Homer, Alaska, is a slice of heaven for tourists looking for excellent sport fishing, wildlife viewing, clam-digging and a spirited local art scene.
Nestled on pristine Kachemak Bay, one of the most prominent features of this burg, population 4,000, is a long narrow finger of land, four-and-a-half-miles long, jutting into the bay, called the Homer Spit. The spit is home to numerous fishing charters.
Tom Sharbono, a 17-year resident of Coeur d’Alene, had Alaska as one of his territories for eight years as an employee of Reader’s Digest magazine. His love of the 49th state has kept him going up there each summer for a fishing trip, for 13 of the last 14 years.
Earlier this month, he and five of his buddies headed up to Homer for a halibut charter on the 30-foot Liahona, owned by Central Charters, and coincidentally, skippered by Captain Todd Jackson, a former wrestling coach in Kellogg. Jackson, who now lives in Detroit Lakes, Minn., has spent his summers in Homer as a skipper for the past 14 years.
Four of the fishing gang, Kevin Knoll, Doug Trimpe, Carl Schrader and Dan Lyon were first-time halibut fisherman. Bob Schrader traveled to Homer with Sharbono last summer. Schrader set up the group this year, with their children’s soccer being a common link between Sharbono, Lyon and Trimpe. The six fellows “hang out” in Coeur d’Alene and have formed a good camaraderie. They all wore matching T-shirts that said “NIC Cage Club” for good luck. It seems that matching shirts have been a good luck charm for Sharbono and company before.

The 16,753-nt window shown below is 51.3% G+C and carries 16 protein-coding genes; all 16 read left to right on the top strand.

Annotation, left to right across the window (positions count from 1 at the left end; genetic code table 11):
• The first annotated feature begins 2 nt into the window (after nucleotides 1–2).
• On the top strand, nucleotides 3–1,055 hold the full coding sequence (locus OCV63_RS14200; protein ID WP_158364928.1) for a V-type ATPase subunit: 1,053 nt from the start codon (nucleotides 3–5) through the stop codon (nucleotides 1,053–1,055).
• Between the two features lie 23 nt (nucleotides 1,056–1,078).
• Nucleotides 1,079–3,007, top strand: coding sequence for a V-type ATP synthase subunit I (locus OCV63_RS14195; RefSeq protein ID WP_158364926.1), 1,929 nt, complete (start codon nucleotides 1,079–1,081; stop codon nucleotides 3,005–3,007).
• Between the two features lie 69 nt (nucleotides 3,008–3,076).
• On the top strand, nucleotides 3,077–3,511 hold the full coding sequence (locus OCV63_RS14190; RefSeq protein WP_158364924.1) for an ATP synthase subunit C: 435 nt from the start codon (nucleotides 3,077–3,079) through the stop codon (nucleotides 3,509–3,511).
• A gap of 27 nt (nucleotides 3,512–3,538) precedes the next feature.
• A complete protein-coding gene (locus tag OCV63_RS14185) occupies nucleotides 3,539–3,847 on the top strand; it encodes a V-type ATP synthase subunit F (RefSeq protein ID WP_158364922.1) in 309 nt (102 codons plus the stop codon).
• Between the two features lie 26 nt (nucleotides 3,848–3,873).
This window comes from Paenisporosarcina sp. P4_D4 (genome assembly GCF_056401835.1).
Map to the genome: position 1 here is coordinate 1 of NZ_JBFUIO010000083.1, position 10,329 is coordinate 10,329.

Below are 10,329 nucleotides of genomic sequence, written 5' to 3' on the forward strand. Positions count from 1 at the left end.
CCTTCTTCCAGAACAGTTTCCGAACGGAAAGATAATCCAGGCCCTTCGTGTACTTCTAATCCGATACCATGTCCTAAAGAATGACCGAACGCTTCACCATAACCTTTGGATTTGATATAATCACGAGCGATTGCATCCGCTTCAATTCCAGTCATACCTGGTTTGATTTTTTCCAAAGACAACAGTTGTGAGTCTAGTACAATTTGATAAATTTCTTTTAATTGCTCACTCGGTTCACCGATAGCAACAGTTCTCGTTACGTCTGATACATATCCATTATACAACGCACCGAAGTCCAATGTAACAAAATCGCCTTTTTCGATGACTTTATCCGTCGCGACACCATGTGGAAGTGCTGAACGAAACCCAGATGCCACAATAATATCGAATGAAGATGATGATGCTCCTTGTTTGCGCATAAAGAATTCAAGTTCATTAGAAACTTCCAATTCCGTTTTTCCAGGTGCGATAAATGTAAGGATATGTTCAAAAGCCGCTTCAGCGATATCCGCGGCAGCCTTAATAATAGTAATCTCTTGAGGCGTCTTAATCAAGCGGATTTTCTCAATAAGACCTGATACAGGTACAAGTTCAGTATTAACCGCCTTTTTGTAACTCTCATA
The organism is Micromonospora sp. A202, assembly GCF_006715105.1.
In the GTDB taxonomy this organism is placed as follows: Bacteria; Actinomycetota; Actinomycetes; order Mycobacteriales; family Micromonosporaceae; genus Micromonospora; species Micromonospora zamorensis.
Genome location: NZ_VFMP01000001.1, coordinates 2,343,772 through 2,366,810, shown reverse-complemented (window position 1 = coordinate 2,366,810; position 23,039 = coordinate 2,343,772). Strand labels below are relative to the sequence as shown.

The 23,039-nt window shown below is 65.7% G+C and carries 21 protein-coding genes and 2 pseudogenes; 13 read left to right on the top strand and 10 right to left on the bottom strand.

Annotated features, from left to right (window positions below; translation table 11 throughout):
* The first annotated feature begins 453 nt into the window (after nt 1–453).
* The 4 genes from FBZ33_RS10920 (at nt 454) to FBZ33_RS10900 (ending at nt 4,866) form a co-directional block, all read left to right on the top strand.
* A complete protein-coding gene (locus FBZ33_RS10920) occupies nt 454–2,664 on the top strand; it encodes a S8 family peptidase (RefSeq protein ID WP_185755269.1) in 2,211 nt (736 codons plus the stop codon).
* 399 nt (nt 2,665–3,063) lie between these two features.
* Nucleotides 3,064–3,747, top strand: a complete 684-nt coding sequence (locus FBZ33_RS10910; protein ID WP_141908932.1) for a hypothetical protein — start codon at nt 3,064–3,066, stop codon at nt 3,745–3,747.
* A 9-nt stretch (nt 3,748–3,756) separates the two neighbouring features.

On June 9, they cruised away from the Homer Spit for a highly unusual day on Kachemak Bay. It all started with Lyon hauling in a 104-pounder after three minutes of fishing. The Schraders formed a joint effort to pull in a 128-pounder, and Trimpe reeled in a 145-pound halibut after quite a battle. Knoll caught two fish, one at 65 pounds and another at 82 pounds, then Sharbono caught the last halibut of the day, a whopping 166 pounds.
Captain Jackson reminded them, “This is not normal.”
Hey, whatever, but this is indeed a true fish story.
“I love being out on the ocean,” Sharbono said. “If you get a 100-pounder, it’s a bonus.”
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